Caregivers were interviewed with the NPI following procedures previously described49 in which screening questions for each behavior were posed first. The caregiver was asked if the behavior represented a change from that exhibited by the patient prior to the onset of the dementia and was present during the past month. If a positive response was obtained from the screening questions, then the behavioral domain was explored with scripted questions focusing on specific features of the behavioral disturbance. The caregiver then rated the behaviors; scores from 1 to 4 (with 4 being the most frequent) were obtained for the frequency and 1 to 3 (with 3 being the most severe) for the severity of each behavior (a composite score for each domain was the product of the frequency and severity subscores; maximum attainable score=12). The NPI has been shown to be valid and reliable49; raters receive specific training in NPI administration and are retrained periodically to prevent drift. The 10 domains assessed by the NPI are delusions, hallucinations, agitation/aggression, depression, anxiety, euphoria, apathy, disinhibition, irritability, and abnormal motor output. The cognitive assessment was done concurrently with the NPI.
For all patients, an intravenous line was placed and a 15-minute period was allowed to pass for patients to regain a quiet comfortable state before the intravenous administration of 1110 MBq of technetium Tc 99m–labeled hexamethylpropylene amineoxime (Ceretec; Amersham, Arlington Heights, Ill). Room lights were dimmed and quiet was observed to minimize patient visual and auditory stimuli during the brain uptake phase for another 15 minutes following injection of the radiolabeled substance. Approximately 1 hour after injection, during which time washout of the tracer from the brain had occurred, SPECT images of the brain were obtained using the a SPECT scanner (Picker Prism 3000XP SPECT scanner; Picker International Inc, Cleveland, Ohio) with low-energy, ultrahigh-resolution fan beam collimators. Images were reconstructed by filtered back-projection using lowpass filter, order 8, with a spatial frequency cutoff of 0.23 to 0.25 cycles per pixel. Transverse, sagittal, and coronal planes as 128×128-pixel slices were generated. Pixel sizes were nominally 3.56×3.56 mm. Resolution of the system was approximately 6-mm full-width half maximum.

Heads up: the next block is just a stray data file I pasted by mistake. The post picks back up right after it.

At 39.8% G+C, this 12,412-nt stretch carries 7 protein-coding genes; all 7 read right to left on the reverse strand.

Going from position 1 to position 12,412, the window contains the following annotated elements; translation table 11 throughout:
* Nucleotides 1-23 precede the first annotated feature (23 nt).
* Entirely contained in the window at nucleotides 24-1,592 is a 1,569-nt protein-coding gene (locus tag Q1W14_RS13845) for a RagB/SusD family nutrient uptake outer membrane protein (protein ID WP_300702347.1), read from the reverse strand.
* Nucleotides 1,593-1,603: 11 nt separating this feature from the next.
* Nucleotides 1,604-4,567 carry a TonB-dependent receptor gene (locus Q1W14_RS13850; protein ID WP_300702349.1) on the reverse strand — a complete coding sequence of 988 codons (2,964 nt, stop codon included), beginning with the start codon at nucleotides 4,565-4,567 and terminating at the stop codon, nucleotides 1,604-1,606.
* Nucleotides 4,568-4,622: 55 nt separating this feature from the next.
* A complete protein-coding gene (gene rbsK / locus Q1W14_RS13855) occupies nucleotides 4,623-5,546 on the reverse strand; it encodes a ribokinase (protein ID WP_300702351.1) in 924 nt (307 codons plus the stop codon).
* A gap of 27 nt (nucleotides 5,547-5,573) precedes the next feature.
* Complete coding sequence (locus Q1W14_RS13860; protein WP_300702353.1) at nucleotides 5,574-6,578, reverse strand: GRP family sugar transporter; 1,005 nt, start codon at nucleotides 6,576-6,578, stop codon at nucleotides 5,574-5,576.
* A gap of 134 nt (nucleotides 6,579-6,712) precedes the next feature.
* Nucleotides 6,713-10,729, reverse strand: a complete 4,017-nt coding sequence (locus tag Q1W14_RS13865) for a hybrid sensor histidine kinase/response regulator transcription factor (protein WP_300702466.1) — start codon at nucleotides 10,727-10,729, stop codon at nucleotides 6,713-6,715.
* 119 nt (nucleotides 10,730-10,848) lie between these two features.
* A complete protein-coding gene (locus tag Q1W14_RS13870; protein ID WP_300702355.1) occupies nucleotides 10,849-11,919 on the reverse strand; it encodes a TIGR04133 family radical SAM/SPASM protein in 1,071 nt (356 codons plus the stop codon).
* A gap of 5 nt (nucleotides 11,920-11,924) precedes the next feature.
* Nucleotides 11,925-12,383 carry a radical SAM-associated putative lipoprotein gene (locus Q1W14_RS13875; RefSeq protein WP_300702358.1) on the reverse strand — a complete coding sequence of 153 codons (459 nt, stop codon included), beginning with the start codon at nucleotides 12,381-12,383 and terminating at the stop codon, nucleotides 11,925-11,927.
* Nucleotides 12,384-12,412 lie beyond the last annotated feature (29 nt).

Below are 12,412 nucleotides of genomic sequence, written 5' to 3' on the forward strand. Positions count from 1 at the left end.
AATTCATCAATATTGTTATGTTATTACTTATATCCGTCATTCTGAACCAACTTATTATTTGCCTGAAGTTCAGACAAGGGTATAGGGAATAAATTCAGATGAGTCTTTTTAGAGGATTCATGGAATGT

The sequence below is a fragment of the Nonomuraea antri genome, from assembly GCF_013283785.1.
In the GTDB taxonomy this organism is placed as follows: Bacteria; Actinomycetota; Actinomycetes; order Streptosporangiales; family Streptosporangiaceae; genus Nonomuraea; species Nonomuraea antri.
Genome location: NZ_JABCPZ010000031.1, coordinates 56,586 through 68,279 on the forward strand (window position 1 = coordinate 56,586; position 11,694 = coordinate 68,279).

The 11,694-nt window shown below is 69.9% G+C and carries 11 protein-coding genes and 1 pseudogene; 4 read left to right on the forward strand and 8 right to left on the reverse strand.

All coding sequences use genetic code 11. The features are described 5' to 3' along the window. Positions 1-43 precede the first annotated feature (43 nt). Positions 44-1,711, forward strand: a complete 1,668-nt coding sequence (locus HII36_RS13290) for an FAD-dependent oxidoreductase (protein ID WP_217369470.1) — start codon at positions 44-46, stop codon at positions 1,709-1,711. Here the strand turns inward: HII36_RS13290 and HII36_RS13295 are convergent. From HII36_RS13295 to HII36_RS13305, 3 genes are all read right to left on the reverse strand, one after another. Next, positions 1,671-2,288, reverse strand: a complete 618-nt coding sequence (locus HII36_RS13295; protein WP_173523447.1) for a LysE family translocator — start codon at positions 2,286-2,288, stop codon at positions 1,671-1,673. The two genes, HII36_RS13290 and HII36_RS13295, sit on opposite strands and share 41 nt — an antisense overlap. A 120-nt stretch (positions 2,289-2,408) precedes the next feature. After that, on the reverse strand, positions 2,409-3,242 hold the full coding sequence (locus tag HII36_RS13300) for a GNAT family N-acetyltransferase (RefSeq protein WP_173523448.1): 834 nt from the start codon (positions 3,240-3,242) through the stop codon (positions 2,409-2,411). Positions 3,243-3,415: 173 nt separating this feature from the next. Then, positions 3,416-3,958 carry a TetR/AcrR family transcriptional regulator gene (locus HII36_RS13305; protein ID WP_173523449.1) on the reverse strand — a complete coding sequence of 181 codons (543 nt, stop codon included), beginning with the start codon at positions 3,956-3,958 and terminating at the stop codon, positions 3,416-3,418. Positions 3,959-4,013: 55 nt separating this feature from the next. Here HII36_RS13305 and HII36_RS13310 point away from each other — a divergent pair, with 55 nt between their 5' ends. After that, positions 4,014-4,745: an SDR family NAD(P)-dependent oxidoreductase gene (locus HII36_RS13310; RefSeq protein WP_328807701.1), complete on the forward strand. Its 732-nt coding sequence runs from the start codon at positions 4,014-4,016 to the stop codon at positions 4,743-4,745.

Spatial alignment of all 20 SPECT data sets was accomplished via 12-parameter affine registration.50 All data sets were first aligned to one randomly selected target to obtain an "average SPECT" which in turn was registered to the International Consortium of Human Brain Mapping probabilistic atlas.51 To minimize resampling of data, the 2 above warping fields were concatenated and applied to each SPECT data set. The relative perfusion scans of each patient then underwent linear intensity normalization, on a voxel-by-voxel basis, to the global mean intensity value of all 10 patients within each group, thus equalizing the mean intensities across intragroup data sets. This normalization step did not alter the variance of data.
Once all normalized data sets were in the common International Consortium of Human Brain Mapping probablistic atlas space, a voxel-by-voxel subtraction was conducted between the aggressive and nonaggressive groups. Subvolume thresholding (SVT) was used to create a statistical map of these subtraction results as previously described.52 Briefly, SVT uses the probabilistic anatomical partitioning of the International Consortium of Human Brain Mapping atlas (partitions include the frontal, parietal, temporal, insular, and occipital cortex, along with the putamen, caudate, thalamus, and cerebellum) to model the different regions as separate stationary random fields thereby accommodating nonuniform global brain activity. In addition, the probability clouds of the International Consortium of Human Brain Mapping atlas allow us to control for spatial errors, imposed by registration and anatomical variability, by weighting the contribution of voxel intensities based on their location within an anatomical cloud. Thus, voxels within the center of a region have the highest probability of belonging to that region while voxels at the edge of a region have a lower chance of being accurately identified owing to registration error and normal anatomical variability.